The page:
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Boat in Harbour, Brittany, 1929 - Christopher Wood - Framed art Print

In Stock

Regular price £55.00 (Unframed)

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Type: Art Print

Collections: 20th Century Artists,  Boat,  Europe,  France,  Harbours & Ports,  Landscape & Seascape,  Modern Art,  Places,  Sailing,  


  • Framed print by Christopher Wood.
  • Buy this print framed for £165.
  • Buy this print unframed for £55.
  • Framed size is 48 x 62 cm.
  • Other print sizes and frame styles are available.



Time to despatch:

The estimated shipping dates are shown against each product. The anticipated shipping date and delivery dates will be calculated on the check out page before you check out.

Unframed prints are usually shipped on the next working day if ordered before 2pm. Framed items can take one or two working days longer with our experts in the framing workshop.

Express services:

Express service for unframed print and posters by Royal Mail Special Delivery to arrive the next working day for an additional cost. Framed prints are always shipped by express courier.

Shipping Fees:

UK - £3.95 for unframed items by 1st Class Packetpost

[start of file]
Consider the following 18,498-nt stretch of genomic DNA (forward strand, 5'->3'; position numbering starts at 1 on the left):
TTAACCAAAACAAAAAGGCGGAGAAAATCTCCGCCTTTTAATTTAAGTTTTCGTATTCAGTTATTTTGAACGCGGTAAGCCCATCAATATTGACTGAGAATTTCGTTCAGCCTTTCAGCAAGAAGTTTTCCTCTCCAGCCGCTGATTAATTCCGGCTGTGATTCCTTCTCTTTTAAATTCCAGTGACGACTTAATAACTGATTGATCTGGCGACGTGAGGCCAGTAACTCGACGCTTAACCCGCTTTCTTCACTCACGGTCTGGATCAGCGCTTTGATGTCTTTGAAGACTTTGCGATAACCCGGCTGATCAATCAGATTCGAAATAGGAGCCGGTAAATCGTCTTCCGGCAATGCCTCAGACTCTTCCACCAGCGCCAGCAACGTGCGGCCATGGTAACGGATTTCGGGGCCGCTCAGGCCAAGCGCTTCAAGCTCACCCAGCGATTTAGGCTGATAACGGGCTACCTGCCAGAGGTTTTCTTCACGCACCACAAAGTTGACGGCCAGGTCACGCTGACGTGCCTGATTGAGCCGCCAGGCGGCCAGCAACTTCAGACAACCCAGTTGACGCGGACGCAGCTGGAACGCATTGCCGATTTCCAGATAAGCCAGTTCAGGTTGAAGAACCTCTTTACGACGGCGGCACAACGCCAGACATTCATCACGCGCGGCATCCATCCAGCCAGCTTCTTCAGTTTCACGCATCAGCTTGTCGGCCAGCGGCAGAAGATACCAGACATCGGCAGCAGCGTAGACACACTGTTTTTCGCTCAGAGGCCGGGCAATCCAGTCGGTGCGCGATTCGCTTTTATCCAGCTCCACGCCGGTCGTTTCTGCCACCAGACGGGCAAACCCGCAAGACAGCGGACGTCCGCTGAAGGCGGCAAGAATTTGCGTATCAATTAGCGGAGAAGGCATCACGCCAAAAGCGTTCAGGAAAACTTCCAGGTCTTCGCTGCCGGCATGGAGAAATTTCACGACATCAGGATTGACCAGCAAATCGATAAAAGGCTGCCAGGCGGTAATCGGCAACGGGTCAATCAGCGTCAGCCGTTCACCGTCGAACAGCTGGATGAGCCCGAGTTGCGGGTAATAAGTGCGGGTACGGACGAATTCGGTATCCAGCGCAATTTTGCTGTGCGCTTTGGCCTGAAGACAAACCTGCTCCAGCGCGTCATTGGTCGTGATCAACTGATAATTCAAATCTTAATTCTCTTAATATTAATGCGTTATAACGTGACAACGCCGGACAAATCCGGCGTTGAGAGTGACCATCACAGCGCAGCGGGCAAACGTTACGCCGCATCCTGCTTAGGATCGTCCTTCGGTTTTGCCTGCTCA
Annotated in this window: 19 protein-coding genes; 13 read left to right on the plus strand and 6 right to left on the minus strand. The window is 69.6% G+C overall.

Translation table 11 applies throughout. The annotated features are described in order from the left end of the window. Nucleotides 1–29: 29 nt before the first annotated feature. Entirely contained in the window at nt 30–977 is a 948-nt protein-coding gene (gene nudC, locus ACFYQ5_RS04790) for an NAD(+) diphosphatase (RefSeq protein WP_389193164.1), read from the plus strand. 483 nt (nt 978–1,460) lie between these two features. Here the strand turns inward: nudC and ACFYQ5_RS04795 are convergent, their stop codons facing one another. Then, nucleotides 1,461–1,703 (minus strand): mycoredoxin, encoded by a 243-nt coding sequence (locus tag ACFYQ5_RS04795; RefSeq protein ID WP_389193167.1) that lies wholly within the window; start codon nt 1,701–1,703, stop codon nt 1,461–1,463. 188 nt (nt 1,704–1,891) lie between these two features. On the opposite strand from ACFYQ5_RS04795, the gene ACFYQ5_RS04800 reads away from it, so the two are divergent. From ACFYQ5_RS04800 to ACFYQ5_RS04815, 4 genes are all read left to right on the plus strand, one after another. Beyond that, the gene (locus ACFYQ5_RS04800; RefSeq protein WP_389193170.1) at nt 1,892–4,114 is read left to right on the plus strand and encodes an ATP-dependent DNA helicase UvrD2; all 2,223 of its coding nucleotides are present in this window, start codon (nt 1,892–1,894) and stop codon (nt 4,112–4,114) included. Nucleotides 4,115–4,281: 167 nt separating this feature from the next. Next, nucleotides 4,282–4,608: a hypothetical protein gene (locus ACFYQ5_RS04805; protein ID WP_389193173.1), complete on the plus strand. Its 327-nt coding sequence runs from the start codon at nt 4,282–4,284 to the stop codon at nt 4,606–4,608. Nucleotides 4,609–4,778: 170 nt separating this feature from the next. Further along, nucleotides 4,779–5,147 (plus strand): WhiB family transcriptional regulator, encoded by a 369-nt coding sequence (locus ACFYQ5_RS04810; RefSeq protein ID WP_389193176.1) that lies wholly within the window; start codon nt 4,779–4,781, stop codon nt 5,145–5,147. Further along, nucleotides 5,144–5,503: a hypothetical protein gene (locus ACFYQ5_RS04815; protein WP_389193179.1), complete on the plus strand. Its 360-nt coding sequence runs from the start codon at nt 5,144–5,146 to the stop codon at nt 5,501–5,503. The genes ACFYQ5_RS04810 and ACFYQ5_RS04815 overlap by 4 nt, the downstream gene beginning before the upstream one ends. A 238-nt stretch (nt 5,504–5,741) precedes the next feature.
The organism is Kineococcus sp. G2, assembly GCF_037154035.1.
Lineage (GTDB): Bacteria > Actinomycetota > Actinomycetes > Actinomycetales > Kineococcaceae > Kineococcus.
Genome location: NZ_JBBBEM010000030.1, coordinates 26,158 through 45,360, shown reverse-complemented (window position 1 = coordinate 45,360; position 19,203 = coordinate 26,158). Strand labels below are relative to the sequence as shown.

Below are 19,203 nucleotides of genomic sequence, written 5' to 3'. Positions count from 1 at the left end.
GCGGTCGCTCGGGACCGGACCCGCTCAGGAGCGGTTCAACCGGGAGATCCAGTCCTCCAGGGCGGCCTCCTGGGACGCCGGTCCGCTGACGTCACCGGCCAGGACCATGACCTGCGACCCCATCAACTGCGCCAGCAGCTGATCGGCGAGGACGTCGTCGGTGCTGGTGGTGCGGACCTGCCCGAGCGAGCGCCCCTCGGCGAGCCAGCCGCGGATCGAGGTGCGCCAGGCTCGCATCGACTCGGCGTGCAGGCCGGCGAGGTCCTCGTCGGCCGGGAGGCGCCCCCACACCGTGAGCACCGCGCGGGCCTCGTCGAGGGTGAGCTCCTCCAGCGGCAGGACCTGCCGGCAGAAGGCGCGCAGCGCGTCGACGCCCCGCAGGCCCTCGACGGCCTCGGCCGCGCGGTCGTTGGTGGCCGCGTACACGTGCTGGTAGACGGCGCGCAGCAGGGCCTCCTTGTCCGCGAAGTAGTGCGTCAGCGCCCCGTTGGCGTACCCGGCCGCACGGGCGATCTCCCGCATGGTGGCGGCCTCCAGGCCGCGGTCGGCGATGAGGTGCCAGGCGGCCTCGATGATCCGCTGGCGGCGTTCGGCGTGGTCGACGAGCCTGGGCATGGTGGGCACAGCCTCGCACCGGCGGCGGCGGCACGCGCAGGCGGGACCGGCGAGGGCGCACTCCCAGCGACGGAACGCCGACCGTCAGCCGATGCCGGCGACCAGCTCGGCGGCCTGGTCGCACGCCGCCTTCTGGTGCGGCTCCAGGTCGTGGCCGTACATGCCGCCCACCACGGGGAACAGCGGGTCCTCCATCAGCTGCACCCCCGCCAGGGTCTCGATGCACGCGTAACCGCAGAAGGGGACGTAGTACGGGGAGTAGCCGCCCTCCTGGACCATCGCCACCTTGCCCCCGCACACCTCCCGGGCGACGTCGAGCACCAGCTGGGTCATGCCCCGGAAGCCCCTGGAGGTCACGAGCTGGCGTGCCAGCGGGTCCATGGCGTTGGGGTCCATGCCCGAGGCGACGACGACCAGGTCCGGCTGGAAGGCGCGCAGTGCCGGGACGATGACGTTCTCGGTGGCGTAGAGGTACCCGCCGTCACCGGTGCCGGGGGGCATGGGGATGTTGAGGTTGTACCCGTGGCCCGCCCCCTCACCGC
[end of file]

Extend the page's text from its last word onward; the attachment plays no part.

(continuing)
UK - £6.90 for unframed items by Royal Mail Special Delivery
UK - £8.95 for framed items.

International - Shipping is calculated before you check out according to destination.
International - Unframed by Registered AirMail or by premium express courier (select at checkout).
Very large prints are always sent by express service.
International - Framed by premium express courier (select at checkout).

Duities and VAT:

EU countries pay no VAT but will be liable to local taxes or duties.
Please be advised! - International orders may be liable to local taxes or duties when they enter your country.

About the artist

Born near Liverpool in 1901, Christopher Wood started his artistic journey at fourteen while recuperating from septicaemia. He briefly studied architecture at Liverpool University (1919-20), then moved to Paris in 1920, where he was introduced to influential artistic figures like Picasso and Jean Cocteau. His raw art style was enhanced by these relationships. Financially supported by Antonio de Gandarillas, Wood made a name for himself in various art societies and galleries from London to Paris. Despite a personal turmoil following a failed elopement, his collaborations with fellow artists, particularly the Nicholsons, further refined his style, influenced by 'primitive' expression. His tragic death in 1930, speculated to be caused by opium withdrawal, was followed by posthumous recognition of his work at various galleries and exhibitions.

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